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What if a treatment you take for tuberculosis (TB) during pregnancy doesn't help?

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If the drugs you try first don’t work against your TB, you may have a drug-resistant form of the disease.

Your doctor may recommend that you switch to so-called second-line drugs. Some of them aren’t safe to take during pregnancy. They can cause birth defects and other problems. If you need second-line treatment, you may need to avoid or delay getting pregnant. Ask your doctor for counseling.

SOURCES:

American College of Obstetricians and Gynecologists: “Routine tests during pregnancy.”

CDC: “TB treatment and pregnancy,” “TB and pregnancy.”

National Health Service/Public Health England: “Pregnancy and tuberculosis.”

Drug safety : “Drug treatment for tuberculosis during pregnancy: Safety considerations.”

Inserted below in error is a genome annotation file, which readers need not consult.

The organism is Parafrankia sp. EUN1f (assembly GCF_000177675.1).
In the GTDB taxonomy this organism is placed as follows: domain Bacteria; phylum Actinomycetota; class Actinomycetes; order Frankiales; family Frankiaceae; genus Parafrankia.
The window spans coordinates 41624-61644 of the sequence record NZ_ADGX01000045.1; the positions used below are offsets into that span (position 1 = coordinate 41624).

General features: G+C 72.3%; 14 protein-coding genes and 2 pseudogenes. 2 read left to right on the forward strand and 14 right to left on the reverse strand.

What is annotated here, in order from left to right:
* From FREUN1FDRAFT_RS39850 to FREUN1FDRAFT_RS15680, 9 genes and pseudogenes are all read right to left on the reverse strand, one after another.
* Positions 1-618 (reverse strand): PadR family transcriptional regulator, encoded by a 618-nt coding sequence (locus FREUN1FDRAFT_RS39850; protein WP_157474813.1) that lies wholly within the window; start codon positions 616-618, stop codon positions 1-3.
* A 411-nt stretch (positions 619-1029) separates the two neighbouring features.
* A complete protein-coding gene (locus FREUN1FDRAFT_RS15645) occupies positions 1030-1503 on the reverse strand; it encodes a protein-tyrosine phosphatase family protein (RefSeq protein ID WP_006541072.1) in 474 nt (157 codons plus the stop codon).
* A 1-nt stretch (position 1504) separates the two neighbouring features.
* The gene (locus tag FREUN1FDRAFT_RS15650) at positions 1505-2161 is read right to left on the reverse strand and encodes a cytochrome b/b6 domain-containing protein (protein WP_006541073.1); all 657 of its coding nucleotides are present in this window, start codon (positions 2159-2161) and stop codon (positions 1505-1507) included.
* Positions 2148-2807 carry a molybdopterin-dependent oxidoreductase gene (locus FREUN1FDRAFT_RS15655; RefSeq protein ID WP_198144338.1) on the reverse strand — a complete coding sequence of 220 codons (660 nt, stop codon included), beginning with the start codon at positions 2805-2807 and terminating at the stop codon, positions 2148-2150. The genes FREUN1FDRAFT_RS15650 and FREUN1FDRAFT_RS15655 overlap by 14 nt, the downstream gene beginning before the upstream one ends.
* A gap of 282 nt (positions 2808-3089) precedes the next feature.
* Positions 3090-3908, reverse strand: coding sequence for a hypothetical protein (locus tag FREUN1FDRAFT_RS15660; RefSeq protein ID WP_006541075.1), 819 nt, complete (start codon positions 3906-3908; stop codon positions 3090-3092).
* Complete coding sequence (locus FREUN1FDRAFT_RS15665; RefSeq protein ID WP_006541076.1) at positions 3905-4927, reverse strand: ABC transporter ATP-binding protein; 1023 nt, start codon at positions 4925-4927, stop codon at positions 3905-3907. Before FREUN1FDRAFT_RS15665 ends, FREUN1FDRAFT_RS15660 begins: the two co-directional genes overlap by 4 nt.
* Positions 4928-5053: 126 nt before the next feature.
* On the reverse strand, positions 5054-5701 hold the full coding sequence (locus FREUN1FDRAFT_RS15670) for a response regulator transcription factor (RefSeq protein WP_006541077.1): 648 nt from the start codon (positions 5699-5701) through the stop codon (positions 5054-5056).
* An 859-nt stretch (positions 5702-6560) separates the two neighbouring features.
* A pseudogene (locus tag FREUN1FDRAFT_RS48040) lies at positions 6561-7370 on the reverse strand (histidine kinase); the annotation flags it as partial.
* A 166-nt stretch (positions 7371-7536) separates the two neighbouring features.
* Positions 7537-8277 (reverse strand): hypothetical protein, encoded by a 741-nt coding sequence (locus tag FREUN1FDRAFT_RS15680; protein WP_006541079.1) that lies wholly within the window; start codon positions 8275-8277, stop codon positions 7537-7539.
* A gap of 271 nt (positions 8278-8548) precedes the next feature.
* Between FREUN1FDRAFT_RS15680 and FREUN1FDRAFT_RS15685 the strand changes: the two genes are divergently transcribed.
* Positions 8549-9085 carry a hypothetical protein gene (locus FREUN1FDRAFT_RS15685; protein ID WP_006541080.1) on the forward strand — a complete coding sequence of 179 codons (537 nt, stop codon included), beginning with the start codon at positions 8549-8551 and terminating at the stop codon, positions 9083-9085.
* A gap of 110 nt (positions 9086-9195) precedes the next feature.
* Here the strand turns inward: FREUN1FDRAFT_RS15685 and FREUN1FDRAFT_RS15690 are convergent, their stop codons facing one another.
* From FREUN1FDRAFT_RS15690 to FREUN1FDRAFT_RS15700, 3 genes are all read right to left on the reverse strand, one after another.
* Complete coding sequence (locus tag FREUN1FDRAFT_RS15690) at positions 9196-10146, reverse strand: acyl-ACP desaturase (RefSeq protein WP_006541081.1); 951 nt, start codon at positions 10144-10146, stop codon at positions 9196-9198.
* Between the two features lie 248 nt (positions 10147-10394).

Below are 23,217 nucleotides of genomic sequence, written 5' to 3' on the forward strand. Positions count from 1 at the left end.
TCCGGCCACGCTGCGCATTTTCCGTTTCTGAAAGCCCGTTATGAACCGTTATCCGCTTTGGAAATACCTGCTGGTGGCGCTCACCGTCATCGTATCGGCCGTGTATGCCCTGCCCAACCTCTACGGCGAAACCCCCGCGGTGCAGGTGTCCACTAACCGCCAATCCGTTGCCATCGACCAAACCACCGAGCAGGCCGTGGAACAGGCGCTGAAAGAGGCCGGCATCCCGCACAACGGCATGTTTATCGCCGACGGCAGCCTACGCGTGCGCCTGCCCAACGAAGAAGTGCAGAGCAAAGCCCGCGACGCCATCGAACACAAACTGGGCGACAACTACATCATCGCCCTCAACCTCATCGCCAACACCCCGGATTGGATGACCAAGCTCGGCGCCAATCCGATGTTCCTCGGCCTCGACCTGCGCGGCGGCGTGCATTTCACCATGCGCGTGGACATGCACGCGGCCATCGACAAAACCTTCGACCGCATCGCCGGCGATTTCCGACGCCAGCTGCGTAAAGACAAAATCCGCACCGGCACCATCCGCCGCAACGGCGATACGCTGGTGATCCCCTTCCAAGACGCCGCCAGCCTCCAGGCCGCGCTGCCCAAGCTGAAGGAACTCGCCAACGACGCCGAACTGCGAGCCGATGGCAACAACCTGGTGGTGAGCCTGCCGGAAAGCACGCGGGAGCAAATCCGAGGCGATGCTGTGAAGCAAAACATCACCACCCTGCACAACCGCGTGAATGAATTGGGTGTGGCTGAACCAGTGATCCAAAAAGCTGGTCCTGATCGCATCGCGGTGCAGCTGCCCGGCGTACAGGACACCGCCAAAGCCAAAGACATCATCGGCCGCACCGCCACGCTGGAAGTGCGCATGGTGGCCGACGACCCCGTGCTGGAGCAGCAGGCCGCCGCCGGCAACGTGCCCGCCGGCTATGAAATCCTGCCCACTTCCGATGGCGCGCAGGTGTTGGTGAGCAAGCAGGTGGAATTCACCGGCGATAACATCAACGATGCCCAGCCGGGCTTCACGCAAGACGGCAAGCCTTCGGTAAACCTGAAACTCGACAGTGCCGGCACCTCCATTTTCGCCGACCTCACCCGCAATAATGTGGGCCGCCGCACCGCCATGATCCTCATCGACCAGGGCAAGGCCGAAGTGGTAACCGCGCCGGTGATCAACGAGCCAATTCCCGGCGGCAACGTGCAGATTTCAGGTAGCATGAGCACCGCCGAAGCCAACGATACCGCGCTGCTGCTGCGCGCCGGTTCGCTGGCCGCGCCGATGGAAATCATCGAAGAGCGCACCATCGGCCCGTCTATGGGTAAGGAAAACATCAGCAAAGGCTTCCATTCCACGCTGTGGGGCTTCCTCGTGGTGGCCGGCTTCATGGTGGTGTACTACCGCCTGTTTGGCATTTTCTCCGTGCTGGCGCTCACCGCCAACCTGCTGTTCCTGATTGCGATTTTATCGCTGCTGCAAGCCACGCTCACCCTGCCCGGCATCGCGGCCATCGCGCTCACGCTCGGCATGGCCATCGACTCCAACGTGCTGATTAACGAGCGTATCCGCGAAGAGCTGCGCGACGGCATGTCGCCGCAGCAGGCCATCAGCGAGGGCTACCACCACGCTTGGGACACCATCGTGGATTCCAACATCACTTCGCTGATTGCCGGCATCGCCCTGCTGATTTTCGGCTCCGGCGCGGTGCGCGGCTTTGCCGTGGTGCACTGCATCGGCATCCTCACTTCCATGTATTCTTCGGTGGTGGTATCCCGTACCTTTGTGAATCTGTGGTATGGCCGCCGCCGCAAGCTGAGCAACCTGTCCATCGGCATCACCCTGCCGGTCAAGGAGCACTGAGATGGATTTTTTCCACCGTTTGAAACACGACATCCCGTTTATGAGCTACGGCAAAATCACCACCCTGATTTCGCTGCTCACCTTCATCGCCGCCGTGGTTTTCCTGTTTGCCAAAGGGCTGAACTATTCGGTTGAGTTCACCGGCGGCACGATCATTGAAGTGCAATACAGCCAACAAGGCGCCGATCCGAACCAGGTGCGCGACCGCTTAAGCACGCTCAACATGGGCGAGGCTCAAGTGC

Queensland Health (Australia): “Guideline: Treatment of tuberculosis in pregnant women and newborn infants.”

Reviewed by Jennifer Robinson on February 12, 2018

SOURCES:

American College of Obstetricians and Gynecologists: “Routine tests during pregnancy.”

CDC: “TB treatment and pregnancy,” “TB and pregnancy.”

National Health Service/Public Health England: “Pregnancy and tuberculosis.”

Drug safety : “Drug treatment for tuberculosis during pregnancy: Safety considerations.”

Queensland Health (Australia): “Guideline: Treatment of tuberculosis in pregnant women and newborn infants.”

Reviewed by Jennifer Robinson on February 12, 2018

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When can you breastfeed your baby if you have tuberculosis (TB)?

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THIS TOOL DOES NOT PROVIDE MEDICAL ADVICE. It is intended for general informational purposes only and does not address individual circumstances. It is not a substitute for professional medical advice, diagnosis or treatment and should not be relied on to make decisions about your health. Never ignore professional medical advice in seeking treatment because of something you have read on the WebMD Site. If you think you may have a medical emergency, immediately call your doctor or dial 911.

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